Contributions to Existing Pension Plans Made in Reverse

Contributions to Existing Pension Plans Made in Reverse

Contribution limits for catch-up plans such as the 401(k), Roth IRA, and 403(b), as well as an older man and a lady using a digital tablet in a cafe.

The Internal Revenue Service (IRS) presents individuals who have been saving for retirement with an opportunity to make what is known as a catch-up contribution. You can take advantage of these contributions to add more money to your tax-favored retirement plan regardless of whether you have saved consistently throughout the course of your work or whether you got a late start saving for retirement.

Most retirement accounts that get better tax treatment from the IRS have limits on how much you can put into them each year. In addition, catch-up contributions are subject to a cap as well.

Key Takeaways

You need to be at least 50 years old before the end of the year in order to be eligible for catch-up payments.

You are eligible to make catch-up contributions to your retirement account if you have a conventional IRA, Roth IRA, SIMPLE IRA, SARSEP, 401(k), SIMPLE 401(k), 403(b), or 457 (b) plan.

When it comes to certain types of retirement accounts, the amount of the catch-up contribution will be determined by a person’s income level. People with high incomes might not be able to contribute anything at all in this case.

Contribution Limits for Older Individual Retirement Accounts (Traditional and Roth)

If you have a typical individual retirement account (IRA), the maximum contribution you can make to it in 2022 is $6,000. (This is unchanged from 2021). If you have an annual income of $129,000 or less in 2022, you are eligible to contribute the entire $6,000 to a Roth IRA (or $204,000 if you are married and filing jointly). This is an increase from the previous amounts of $125,000 and $198,000 in 2021. 

The maximum of $6,000 applies to all of your individual retirement accounts (IRAs), regardless of whether they are standard or Roth IRAs. If you are 50 years old or older, you are eligible to make catch-up contributions of an additional $1,000, for a total of up to $7,000.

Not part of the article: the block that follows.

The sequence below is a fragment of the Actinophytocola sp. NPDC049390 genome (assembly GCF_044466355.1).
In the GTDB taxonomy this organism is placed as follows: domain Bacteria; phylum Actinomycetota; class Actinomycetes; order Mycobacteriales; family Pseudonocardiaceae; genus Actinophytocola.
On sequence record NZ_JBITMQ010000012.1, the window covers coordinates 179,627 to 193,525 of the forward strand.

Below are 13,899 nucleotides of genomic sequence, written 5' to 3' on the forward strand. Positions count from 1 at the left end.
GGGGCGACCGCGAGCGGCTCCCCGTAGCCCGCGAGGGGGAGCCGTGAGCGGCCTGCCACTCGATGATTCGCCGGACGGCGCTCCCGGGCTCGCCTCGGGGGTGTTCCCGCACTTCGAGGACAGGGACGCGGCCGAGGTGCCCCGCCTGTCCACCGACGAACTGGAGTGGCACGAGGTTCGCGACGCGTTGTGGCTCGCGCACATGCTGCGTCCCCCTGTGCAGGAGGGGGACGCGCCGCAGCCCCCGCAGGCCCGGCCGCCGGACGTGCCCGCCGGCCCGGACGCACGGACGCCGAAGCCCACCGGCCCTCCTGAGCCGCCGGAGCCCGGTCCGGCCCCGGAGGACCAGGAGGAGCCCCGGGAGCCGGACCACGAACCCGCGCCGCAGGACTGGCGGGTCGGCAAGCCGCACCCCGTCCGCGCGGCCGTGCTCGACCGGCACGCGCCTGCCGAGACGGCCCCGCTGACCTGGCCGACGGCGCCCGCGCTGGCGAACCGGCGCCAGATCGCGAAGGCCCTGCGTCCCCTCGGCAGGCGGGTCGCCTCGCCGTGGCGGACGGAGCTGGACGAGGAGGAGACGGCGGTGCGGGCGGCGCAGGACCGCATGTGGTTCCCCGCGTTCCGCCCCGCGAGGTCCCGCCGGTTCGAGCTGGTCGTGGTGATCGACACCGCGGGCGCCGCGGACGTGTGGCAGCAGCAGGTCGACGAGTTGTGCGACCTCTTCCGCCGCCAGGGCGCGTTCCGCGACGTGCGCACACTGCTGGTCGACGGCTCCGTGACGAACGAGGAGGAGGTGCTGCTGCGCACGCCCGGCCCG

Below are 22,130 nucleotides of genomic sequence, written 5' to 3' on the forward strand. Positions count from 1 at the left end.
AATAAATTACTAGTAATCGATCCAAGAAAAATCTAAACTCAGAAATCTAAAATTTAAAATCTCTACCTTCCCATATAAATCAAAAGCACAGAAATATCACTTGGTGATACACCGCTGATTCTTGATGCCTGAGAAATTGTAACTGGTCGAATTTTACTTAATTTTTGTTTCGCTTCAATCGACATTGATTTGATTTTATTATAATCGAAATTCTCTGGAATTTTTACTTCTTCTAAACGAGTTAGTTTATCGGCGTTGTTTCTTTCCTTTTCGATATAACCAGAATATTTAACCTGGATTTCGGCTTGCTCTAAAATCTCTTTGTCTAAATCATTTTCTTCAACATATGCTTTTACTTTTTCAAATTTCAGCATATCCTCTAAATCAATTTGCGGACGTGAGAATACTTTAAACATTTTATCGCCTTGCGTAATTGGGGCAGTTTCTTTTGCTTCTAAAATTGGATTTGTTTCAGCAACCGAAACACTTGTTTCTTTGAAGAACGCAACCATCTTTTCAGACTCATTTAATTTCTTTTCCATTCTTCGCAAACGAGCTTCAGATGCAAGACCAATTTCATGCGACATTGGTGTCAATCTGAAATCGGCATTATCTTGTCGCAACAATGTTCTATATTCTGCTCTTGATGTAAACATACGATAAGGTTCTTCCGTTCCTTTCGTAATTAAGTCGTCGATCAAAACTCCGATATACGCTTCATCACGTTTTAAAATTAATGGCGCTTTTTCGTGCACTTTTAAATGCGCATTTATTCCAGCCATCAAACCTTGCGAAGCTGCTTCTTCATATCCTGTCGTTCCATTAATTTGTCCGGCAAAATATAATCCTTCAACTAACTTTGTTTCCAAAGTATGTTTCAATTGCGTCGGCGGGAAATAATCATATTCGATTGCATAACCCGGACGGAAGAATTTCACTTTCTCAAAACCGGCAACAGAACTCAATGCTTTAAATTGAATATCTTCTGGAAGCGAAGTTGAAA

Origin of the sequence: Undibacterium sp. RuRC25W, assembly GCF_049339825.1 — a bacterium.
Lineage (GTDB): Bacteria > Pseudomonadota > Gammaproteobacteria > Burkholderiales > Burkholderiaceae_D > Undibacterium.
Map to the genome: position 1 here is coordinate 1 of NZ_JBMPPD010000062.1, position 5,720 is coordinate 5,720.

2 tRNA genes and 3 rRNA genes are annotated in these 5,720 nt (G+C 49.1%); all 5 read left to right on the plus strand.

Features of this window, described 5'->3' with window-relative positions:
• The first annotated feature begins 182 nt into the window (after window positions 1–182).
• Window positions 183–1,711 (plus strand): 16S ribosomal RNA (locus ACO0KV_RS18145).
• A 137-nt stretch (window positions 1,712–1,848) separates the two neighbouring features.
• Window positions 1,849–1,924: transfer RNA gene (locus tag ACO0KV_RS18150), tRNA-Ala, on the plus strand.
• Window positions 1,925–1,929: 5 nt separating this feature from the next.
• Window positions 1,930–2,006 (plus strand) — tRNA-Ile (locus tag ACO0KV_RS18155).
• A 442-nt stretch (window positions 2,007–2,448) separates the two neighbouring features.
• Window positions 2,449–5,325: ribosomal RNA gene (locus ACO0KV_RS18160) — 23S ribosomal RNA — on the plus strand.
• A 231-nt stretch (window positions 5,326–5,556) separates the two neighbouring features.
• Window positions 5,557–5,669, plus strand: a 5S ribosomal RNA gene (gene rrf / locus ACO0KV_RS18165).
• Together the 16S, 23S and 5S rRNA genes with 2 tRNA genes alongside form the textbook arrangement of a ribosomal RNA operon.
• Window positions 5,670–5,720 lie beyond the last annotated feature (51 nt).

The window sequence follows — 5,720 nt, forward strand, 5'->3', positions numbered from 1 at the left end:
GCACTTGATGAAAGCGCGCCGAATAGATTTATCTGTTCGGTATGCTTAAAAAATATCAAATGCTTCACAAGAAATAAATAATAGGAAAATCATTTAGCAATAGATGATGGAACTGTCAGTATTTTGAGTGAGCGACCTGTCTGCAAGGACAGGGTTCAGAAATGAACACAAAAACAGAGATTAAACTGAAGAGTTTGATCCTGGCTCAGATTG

You are only allowed to contribute an amount that is equal to or less than the amount of taxable compensation you received if your total pay was less than $7,000.

If you earn more than $129, 000 in 2022 (or 204, 000 if you are married and filing jointly), the amount of money that you can contribute to your Roth IRA, including your catch-up contribution, may be affected by your modified adjusted gross income (MAGI) as well as your filing status for your federal income tax return. This is the case even if you are eligible for the catch-up contribution.

Roth IRA contributions for catch-up purposes

If you are at least 50 years old, have the following tax filing status, and have the following MAGI, you are eligible to contribute:

Married filing jointly or an eligible widow(er) with an annual income of less than $204,000 may be eligible for a tax credit of up to $6,000 (or $7,000 if over 50).

If you are married and file your taxes jointly or if you are a qualifying widow (er) and your income is more than $204,000 but less than $214,000, you qualify for a reduced amount.

$214,000 or more if married, filing jointly, or a qualifying widow(er).

If you are married and are paying your taxes separately and you lived with your spouse for less than $10,000 during the year, you may qualify for a reduced amount.

If you are married but filing separately and at some point, throughout the year you lived with your spouse, you will receive a tax credit of up to $10,000.

If you are single, head of household, or married but filing separately and your annual income is less than $129,000 and you did not reside with your spouse at any point during the year, you may be eligible for a tax credit of up to $6,000 (or $7,000 if you are over 50).